It’s also important to note that Google have put circles at the heart of contact management, it’s the primary contact management system. This again relates back to my comments in my previous post about Google being much more people-centric than Facebook. Facebook’s contact management is clunky, it’s even difficult to find the page where you can clearly see all your friends (friends logo top right – not the more intuitive link ‘Friends’ on the left – then select ‘See all friends’, then select ‘All friends’ where it by default says ‘Recently interacted’).

New opportunities

The opportunties don’t of course limit to social networking. Now, the ease of circle creation and drag and drop management means that for education and the workplace it becomes a whole lot easier to post items to your profile and share them with specific classes or colleagues. Great for keeping people up to date on projects. On the receiving end, if your contacts use circle-based posting wisely (something that could be required as part of a project/course-based approach to using Google+), this means that everything you see on your Google+ when you log in is directly relevant to you – no sifting through masses of BBQ invites and photos to get what you need. Alternatively, you can use your own custom circles and then use the links to the left of your Google+ Stream (equivalent to the Facebook Wall) to filter by circle.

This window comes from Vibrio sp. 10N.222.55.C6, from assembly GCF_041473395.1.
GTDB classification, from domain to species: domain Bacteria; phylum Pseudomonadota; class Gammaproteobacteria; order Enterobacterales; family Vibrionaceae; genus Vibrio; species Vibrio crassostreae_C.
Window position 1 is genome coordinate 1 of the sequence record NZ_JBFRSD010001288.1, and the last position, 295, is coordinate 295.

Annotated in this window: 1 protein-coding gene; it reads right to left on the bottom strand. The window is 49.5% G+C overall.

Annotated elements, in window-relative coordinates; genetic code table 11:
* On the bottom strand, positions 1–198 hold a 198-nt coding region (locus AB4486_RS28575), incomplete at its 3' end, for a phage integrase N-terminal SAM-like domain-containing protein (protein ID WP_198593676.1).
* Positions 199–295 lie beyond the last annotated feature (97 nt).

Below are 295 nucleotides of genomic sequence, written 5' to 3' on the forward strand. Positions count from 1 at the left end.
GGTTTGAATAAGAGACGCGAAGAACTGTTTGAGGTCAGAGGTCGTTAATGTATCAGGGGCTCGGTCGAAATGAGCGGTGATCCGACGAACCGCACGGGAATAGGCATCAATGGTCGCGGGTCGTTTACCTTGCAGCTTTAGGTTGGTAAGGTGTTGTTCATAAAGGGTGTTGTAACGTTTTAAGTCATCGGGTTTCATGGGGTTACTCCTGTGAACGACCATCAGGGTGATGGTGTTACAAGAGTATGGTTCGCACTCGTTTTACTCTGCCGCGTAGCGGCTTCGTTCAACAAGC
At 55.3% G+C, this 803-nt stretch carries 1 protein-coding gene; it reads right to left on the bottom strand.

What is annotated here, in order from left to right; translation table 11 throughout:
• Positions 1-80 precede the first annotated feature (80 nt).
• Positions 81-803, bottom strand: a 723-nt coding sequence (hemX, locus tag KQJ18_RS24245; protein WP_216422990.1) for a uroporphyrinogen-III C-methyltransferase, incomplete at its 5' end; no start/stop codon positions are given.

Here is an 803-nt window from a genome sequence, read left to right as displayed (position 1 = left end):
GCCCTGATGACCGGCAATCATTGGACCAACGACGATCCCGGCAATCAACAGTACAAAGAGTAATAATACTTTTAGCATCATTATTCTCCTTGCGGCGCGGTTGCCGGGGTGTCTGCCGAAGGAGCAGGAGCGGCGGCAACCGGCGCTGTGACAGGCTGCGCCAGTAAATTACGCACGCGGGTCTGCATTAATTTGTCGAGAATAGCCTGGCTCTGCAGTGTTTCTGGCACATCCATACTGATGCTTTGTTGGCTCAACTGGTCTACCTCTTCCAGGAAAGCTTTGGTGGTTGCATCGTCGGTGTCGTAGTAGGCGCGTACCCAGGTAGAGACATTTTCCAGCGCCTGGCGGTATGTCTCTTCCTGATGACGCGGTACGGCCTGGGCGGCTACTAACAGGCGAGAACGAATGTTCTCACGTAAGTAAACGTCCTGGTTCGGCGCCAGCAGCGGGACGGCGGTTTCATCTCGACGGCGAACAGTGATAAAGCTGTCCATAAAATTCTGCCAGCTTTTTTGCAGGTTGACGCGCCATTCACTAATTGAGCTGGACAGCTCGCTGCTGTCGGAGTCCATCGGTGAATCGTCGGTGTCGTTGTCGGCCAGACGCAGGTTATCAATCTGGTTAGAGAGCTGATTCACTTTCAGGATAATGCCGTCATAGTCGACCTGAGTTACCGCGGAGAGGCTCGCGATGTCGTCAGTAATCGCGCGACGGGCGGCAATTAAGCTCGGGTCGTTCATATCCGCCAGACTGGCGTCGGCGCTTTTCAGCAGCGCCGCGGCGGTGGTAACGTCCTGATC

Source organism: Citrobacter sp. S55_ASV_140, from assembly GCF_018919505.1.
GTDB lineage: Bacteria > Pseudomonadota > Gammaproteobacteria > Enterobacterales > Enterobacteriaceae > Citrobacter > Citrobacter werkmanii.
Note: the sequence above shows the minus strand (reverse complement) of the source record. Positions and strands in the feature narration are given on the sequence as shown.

This does contrast somewhat with Twitter, which makes no distinction when you Tweet something. When you post a Tweet it goes to everyone, and for me when I follow an expert in a topic I’m interested in I only really want to know about that topic, not their latest weekend past-time. However, Twitter is designed to be straightforward and to give you an insight into a person’s public identity, rather than offering complex selection methods that Google+ offers. Companies, for example, would use multiple Twitter accounts to post to only those followers that would be interested in particular branches of an organisation. With Google+ individuals can selectively post targetted messages to different groups of people, therefore the messages that go out can be more relevant and of more interest.

Google+ sharing settings for posts

Google+ has allowed finely-grained sharing settings on all posts and profile items based on individual users or circles

Google+ will need time

Hopefully, the web community will give Google+ time to grow. Social networks, circles, take an organic growth structure and I sincerely hope that the strength of Google+’s contact management will shine through above Facebook.

One improvement I would like to see is an integration between Google+ Circles and Googlemail/GMail contacts – providing a very slick method of emailing a circle. Email of course being preferred above +/FB posts for its opportunity to post long essays and attachments!

More info

For more information about circles, view Google’s Help page which includes a useful introductory video: